How much later it now was, I had no idea, but, opening my eyes was no longer an impossible task. Moving the head or the rest of the body would be harder, I sensed, but not impossible. Five feet overhead, a rock surface curved like a dome. Was this a cave? I smelled salt in the air. Distantly, I heard waves. Closer to me, I heard the friendly snapping and crackling of a fire, felt its warmth on that side of me. With some difficulty I turned my head toward it. Blinking away the glare, I saw, not entirely distinct from the shadows flickering on the wall, the one who would have wholeheartedly dismembered me at some indeterminate time ago. The expression on her face didn't suggest any deviation from that plan, now. She gnawed something she held tightly in her palm, but never took her unblinking amber eyes off mine. I had so many questions to ask her, but, not sure I could move my head, I was in no position to arouse her ire.
I seemed to be mending, though. There was no scorching pain in my side. I felt for a bandage. Not only was there none … there was no trace of the wound either, or a scab. I ran my fingers over it. There wasn't even a ridge of a scar. Had I been out of it that long? I was still weak, but being on my back for an extended period would account for that. Maybe with a little more recuperation I'd be able to remember how I got here. How much of the strangeness of this place—not the least of which was my captor/nurse—was pure hallucination brought on by fever and infection from my injury. Was my wound also a hallucination? She had been so easy to overpower earlier. A few more days rest and I'd be able to easily defend myself. In fact, I'd be able to demand answers of her.
I brought my head back to the front and closed my eyes.
The heat from the fire woke me. I was amazed how easy it was to move my head and arms. Testing my limits I tried sitting up. My back and joints were stiff, but I managed it. I made a quarter turn to face her.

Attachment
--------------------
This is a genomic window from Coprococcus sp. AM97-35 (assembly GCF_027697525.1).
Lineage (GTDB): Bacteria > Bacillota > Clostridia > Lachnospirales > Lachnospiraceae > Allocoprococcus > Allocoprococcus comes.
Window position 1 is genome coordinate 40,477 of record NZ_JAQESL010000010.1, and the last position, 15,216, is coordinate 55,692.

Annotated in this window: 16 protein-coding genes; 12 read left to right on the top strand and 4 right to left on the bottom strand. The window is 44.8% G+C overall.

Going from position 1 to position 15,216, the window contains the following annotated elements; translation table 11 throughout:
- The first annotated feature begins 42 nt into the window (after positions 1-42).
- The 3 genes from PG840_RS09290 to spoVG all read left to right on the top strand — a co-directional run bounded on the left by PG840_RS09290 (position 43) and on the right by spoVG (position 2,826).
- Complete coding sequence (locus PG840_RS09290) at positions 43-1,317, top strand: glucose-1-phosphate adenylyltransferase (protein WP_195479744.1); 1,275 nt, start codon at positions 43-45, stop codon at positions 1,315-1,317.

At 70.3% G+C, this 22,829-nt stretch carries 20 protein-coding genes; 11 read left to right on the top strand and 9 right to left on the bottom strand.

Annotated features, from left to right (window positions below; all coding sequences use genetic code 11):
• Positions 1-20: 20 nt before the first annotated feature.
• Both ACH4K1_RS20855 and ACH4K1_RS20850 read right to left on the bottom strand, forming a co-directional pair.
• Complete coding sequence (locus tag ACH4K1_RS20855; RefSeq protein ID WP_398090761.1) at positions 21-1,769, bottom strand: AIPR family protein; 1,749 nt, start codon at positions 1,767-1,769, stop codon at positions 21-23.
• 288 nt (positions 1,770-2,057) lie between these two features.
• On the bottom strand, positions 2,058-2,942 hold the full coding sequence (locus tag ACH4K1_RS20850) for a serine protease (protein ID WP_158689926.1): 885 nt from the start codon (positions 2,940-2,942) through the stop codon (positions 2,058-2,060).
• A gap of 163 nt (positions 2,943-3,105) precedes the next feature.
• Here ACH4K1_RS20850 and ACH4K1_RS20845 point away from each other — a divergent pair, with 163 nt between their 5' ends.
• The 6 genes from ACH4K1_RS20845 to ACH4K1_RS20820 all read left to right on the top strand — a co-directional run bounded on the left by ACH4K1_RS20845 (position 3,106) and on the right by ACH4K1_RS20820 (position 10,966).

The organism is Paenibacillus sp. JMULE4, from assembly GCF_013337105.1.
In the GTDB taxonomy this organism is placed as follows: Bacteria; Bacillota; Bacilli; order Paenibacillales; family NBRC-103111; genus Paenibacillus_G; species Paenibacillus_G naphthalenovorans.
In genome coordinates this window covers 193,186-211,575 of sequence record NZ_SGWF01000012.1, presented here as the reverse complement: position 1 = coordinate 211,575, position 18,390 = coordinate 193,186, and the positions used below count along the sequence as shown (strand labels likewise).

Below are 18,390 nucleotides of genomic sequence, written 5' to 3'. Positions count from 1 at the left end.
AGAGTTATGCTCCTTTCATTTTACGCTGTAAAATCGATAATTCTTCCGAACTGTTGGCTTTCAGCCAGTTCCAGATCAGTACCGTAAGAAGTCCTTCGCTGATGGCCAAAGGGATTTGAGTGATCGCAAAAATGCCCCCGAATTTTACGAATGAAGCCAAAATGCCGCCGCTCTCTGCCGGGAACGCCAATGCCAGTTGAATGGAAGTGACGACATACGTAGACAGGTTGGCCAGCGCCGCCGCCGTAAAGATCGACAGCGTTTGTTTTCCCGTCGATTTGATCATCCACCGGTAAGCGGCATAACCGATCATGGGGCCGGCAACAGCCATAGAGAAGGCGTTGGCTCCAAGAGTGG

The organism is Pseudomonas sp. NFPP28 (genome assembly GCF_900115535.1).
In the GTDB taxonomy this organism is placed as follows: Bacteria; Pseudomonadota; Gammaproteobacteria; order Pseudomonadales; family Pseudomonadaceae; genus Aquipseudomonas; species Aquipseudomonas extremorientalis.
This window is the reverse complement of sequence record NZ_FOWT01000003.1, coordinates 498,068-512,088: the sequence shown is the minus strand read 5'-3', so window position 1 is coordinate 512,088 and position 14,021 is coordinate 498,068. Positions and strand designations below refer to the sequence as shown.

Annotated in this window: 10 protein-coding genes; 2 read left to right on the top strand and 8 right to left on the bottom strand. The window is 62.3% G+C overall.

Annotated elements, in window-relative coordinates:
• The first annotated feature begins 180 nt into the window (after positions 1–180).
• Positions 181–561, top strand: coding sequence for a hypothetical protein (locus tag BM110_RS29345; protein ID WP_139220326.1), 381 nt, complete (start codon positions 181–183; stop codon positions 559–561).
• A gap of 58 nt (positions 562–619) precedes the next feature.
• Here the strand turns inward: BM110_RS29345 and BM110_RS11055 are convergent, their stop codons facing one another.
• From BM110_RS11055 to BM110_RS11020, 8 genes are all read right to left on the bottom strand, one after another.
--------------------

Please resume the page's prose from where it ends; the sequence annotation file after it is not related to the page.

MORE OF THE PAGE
She stiffened, making a guttural sound like an animal and, in a flash, retrieved a long, gnarled spear she had apparently been hewing to a sharp point during all the long hours and days it took me to regain enough strength to attack her. Why hadn't she saved herself the trouble in the first place and simply let me die? She held the point just out of my reach, but trained on—and within a sudden lunge of—my bare chest. Her eyes never left me.
"You are recovered," she announced, but as her mouth shaped the delivery of the words I noticed that her words came just a fraction of an instant later than the movement of her lips. The effect was as jarring as watching a movie in which the audio was out of sync with the actor's mouth. And, there was something else. It was like she wasn't comfortable with the words she spoke, like she was translating each word as she uttered it.
She continued, throughout, to glare at me.
"Why am I recovered?" I asked. "Why'd you let me? Are you trying to fatten me up before you eat me?"
She cocked her head.
I lay back. "What's the matter? Cat's got your tongue?" My words definitely disturbed her. Gingerly, I rolled over to my side, facing her. "You don't understand a word I'm saying, do you?"
She smiled a very brief smile. "The tables say you will come among my people speaking words of our language but in a way we don't understand." Again, she was speaking in that puzzling, out-of-sync way. "Why would I eat you? And, the cat … why would a cat get my tongue? You are trying to confound me."
Clearly, my words, or how I used them, were troubling to her. And, now I knew why they troubled her. But, to improve my chance at surviving there were still many questions I needed the answers to. One thing I knew for sure: her imagination had endowed me with superhuman powers, powers to confound her people. To her, I was probably a superhuman, evil entity and it was her responsibility to destroy me. Why was it her sole responsibility? Where were her people? She'd been away from them for days, perhaps a week or more, yet no one had come to see if she was alright. Of course, I had been unconscious for most of that time. So, a lot could have happened that I wasn't aware of. For the time being, though, I had to be very circumspect in trying to get the answers I needed. It was too soon to test my strength or stamina against the sharp tip of a spear, however makeshift. I had to proceed cautiously.